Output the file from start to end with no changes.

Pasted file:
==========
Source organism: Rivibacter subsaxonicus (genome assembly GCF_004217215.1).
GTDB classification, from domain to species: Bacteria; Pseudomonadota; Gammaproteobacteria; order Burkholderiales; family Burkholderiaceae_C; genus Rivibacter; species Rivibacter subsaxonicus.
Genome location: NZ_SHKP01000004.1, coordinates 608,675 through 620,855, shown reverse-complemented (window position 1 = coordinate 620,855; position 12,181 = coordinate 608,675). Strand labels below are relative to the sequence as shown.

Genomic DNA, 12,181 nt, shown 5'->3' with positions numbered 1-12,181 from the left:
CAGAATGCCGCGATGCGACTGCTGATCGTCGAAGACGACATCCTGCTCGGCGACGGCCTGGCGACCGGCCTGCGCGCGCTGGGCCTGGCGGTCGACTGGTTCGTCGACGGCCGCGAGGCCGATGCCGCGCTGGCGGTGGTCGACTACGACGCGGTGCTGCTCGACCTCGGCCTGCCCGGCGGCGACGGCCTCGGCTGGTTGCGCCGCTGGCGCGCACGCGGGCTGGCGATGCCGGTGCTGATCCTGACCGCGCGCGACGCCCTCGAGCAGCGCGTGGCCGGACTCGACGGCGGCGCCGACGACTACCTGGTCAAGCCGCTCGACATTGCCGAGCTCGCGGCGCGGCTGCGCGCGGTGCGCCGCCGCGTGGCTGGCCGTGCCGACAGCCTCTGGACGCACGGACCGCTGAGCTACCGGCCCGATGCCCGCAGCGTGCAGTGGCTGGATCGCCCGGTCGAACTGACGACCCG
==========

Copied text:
Source organism: Rivibacter subsaxonicus (genome assembly GCF_004217215.1).
GTDB classification, from domain to species: Bacteria; Pseudomonadota; Gammaproteobacteria; order Burkholderiales; family Burkholderiaceae_C; genus Rivibacter; species Rivibacter subsaxonicus.
Genome location: NZ_SHKP01000004.1, coordinates 608,675 through 620,855, shown reverse-complemented (window position 1 = coordinate 620,855; position 12,181 = coordinate 608,675). Strand labels below are relative to the sequence as shown.

Genomic DNA, 12,181 nt, shown 5'->3' with positions numbered 1-12,181 from the left:
CAGAATGCCGCGATGCGACTGCTGATCGTCGAAGACGACATCCTGCTCGGCGACGGCCTGGCGACCGGCCTGCGCGCGCTGGGCCTGGCGGTCGACTGGTTCGTCGACGGCCGCGAGGCCGATGCCGCGCTGGCGGTGGTCGACTACGACGCGGTGCTGCTCGACCTCGGCCTGCCCGGCGGCGACGGCCTCGGCTGGTTGCGCCGCTGGCGCGCACGCGGGCTGGCGATGCCGGTGCTGATCCTGACCGCGCGCGACGCCCTCGAGCAGCGCGTGGCCGGACTCGACGGCGGCGCCGACGACTACCTGGTCAAGCCGCTCGACATTGCCGAGCTCGCGGCGCGGCTGCGCGCGGTGCGCCGCCGCGTGGCTGGCCGTGCCGACAGCCTCTGGACGCACGGACCGCTGAGCTACCGGCCCGATGCCCGCAGCGTGCAGTGGCTGGATCGCCCGGTCGAACTGACGACCCG